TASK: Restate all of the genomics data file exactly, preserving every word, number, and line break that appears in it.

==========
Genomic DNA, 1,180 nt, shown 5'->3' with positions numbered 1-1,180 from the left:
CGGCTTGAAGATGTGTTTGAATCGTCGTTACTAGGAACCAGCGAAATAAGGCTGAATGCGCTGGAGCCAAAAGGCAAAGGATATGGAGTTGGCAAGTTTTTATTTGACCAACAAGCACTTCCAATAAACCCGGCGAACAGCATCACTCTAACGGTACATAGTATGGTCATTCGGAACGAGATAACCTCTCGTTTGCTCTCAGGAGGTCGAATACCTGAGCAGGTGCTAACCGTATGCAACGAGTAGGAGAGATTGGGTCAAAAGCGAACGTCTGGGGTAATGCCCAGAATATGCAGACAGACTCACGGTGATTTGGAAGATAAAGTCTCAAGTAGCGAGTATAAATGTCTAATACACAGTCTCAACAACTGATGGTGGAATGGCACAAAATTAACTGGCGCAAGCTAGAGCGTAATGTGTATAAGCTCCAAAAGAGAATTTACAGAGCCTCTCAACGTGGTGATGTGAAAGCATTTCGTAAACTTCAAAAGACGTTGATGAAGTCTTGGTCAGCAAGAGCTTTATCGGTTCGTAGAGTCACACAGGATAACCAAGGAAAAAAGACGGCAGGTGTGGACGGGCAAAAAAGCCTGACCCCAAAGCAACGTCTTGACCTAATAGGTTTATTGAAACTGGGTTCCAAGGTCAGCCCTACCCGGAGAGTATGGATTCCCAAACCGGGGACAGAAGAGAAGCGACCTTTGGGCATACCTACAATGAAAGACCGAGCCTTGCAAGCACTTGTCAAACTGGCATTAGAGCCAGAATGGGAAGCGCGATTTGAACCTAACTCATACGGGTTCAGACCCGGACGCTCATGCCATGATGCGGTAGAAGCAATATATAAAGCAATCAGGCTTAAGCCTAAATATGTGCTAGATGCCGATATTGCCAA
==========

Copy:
Genomic DNA, 1,180 nt, shown 5'->3' with positions numbered 1-1,180 from the left:
CGGCTTGAAGATGTGTTTGAATCGTCGTTACTAGGAACCAGCGAAATAAGGCTGAATGCGCTGGAGCCAAAAGGCAAAGGATATGGAGTTGGCAAGTTTTTATTTGACCAACAAGCACTTCCAATAAACCCGGCGAACAGCATCACTCTAACGGTACATAGTATGGTCATTCGGAACGAGATAACCTCTCGTTTGCTCTCAGGAGGTCGAATACCTGAGCAGGTGCTAACCGTATGCAACGAGTAGGAGAGATTGGGTCAAAAGCGAACGTCTGGGGTAATGCCCAGAATATGCAGACAGACTCACGGTGATTTGGAAGATAAAGTCTCAAGTAGCGAGTATAAATGTCTAATACACAGTCTCAACAACTGATGGTGGAATGGCACAAAATTAACTGGCGCAAGCTAGAGCGTAATGTGTATAAGCTCCAAAAGAGAATTTACAGAGCCTCTCAACGTGGTGATGTGAAAGCATTTCGTAAACTTCAAAAGACGTTGATGAAGTCTTGGTCAGCAAGAGCTTTATCGGTTCGTAGAGTCACACAGGATAACCAAGGAAAAAAGACGGCAGGTGTGGACGGGCAAAAAAGCCTGACCCCAAAGCAACGTCTTGACCTAATAGGTTTATTGAAACTGGGTTCCAAGGTCAGCCCTACCCGGAGAGTATGGATTCCCAAACCGGGGACAGAAGAGAAGCGACCTTTGGGCATACCTACAATGAAAGACCGAGCCTTGCAAGCACTTGTCAAACTGGCATTAGAGCCAGAATGGGAAGCGCGATTTGAACCTAACTCATACGGGTTCAGACCCGGACGCTCATGCCATGATGCGGTAGAAGCAATATATAAAGCAATCAGGCTTAAGCCTAAATATGTGCTAGATGCCGATATTGCCAA